YouGov asks the public which of the main parties will still be a force in British politics in 10 years
The upcoming European parliament elections will be the first outing for two brand new parties: Change UK – The Independent Group and Nigel Farage’s Brexit Party. Both will be fighting for political survival in an increasingly crowded field. A poor performance is likely to send them to an early grave.
As things currently stand, the public don’t think either of these two new parties will still be standing in a decade’s time. The majority of Britons (56%) think Change UK “will eventually fade from politics, and probably not be a force in British politics in 10 years”.
Just one in ten (10%) think the opposite, that “they are here to stay and will likely remain an important part of British politics for the next 10 years”.
The public are even more pessimistic about the Brexit Party, with 63% thinking it will fade over the next decade, compared to just 13% who think it’s here to stay. Surprisingly, given how much worse they are performing in the voting intention polls, UKIP’s prospects are just as gloomy as their newer rivals’: 61% think it will fade and 13% think is here to stay.
Despite the turmoil wracking the two major parties, with both being subject to claims that their current leaders could cause their destruction, the vast majority of Brits still expect to see Labour and the Conservatives survive the next decade. Seven in ten (70%) think Labour will still be around in ten years, with a near identical number (71%) saying the same of the Tories.
The Green Party are seen as the third most likely to still be around come 2029. Half the nation (51%) anticipate the environmentally-minded party to still be a force in years to come, compared to only 16% who expect them to have faded away.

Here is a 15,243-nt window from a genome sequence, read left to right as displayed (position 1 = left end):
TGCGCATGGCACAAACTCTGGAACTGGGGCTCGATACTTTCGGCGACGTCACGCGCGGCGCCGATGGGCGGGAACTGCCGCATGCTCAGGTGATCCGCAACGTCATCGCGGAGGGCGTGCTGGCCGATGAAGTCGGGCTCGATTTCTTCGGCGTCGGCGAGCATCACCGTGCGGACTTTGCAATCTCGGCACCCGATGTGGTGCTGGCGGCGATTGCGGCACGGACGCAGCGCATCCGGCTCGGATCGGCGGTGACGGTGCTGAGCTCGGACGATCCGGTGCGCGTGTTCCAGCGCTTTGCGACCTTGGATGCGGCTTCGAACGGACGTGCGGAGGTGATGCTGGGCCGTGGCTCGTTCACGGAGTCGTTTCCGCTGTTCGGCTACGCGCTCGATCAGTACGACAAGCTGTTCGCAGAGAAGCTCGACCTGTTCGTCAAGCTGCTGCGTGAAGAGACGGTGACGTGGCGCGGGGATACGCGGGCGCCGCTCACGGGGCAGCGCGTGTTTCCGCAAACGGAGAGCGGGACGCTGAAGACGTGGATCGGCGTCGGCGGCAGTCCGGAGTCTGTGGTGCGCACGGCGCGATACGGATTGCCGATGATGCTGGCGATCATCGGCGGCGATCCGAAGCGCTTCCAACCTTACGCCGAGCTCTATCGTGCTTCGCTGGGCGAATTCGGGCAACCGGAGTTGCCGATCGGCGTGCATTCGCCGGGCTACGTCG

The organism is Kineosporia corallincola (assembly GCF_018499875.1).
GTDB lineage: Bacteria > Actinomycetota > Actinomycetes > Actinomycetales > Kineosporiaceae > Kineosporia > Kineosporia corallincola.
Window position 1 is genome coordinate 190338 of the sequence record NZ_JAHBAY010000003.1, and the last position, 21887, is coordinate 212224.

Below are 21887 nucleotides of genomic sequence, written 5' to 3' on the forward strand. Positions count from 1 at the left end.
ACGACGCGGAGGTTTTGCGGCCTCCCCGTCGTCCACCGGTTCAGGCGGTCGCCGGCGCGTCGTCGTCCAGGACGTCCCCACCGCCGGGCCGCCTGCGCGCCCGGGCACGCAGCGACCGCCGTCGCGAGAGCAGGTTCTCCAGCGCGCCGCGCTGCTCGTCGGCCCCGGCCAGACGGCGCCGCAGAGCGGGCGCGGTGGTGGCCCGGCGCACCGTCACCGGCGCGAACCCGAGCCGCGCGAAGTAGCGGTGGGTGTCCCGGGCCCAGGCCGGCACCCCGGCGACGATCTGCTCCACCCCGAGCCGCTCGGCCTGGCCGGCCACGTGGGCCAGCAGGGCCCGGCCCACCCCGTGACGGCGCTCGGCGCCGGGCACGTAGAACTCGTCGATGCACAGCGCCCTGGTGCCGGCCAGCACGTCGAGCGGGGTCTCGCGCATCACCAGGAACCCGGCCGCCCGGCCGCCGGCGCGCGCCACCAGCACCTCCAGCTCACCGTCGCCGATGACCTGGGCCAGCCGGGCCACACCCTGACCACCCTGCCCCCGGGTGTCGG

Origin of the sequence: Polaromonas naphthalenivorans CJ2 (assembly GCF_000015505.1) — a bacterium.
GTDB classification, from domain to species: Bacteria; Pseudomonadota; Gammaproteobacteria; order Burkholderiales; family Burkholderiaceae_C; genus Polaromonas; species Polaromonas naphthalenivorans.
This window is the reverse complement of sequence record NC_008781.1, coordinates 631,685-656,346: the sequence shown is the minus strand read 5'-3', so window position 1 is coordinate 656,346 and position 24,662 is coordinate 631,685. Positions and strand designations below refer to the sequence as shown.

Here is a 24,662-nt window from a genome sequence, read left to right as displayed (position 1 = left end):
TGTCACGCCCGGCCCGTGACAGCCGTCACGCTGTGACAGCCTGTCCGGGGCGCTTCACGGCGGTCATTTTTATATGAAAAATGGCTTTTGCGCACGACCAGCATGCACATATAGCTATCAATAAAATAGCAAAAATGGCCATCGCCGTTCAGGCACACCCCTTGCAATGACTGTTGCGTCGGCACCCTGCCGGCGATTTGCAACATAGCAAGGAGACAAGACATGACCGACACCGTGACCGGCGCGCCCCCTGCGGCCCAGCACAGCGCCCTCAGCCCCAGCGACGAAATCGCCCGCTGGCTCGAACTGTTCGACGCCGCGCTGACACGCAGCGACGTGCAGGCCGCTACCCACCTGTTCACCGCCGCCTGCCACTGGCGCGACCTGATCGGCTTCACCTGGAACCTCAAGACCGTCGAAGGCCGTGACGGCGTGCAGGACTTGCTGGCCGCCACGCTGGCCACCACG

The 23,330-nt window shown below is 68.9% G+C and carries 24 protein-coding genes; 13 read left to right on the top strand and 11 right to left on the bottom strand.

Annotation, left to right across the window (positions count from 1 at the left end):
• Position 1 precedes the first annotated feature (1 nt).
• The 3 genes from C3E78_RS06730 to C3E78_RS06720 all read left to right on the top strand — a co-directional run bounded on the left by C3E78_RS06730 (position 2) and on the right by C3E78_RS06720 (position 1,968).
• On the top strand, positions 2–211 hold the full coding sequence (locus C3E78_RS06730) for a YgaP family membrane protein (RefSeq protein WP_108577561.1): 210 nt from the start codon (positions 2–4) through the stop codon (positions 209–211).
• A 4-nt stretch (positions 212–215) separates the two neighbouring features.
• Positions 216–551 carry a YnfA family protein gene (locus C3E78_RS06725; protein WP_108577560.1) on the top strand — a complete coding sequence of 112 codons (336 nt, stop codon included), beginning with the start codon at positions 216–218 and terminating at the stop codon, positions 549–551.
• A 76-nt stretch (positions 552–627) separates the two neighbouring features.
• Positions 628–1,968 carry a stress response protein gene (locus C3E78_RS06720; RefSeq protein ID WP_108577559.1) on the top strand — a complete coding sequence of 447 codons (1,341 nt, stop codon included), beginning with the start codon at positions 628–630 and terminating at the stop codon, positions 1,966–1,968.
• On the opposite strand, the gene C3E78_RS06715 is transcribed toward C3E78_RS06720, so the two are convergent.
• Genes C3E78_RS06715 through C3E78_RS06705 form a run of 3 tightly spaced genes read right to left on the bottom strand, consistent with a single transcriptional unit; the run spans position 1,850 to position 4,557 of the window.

While the Lib Dems have had a tough time following their decision to go into coalition with the Conservatives in 2010, it seems like they may now be over the worst of things. In our most recent polling nearly half the public (45%) thought they were here to stay, compared to just a quarter (25%) who thought they would eventually fade.
This is up slightly from when we last asked about the party earlier this year, when just 40% thought they were here to say. It is also up significantly since August 2016, which was the first time we asked following their dreadful performance in the 2015 general election where they fell to just eight seats. In that poll just 35% of the public thought they would survive the next decade, compared to 38% who thought they would eventually fade from British politics.
It is worth noting that these results were taken before last week’s local elections, when both the Liberal Democrats and the Green Party performed well, gaining around 700 and 200 seats respectively.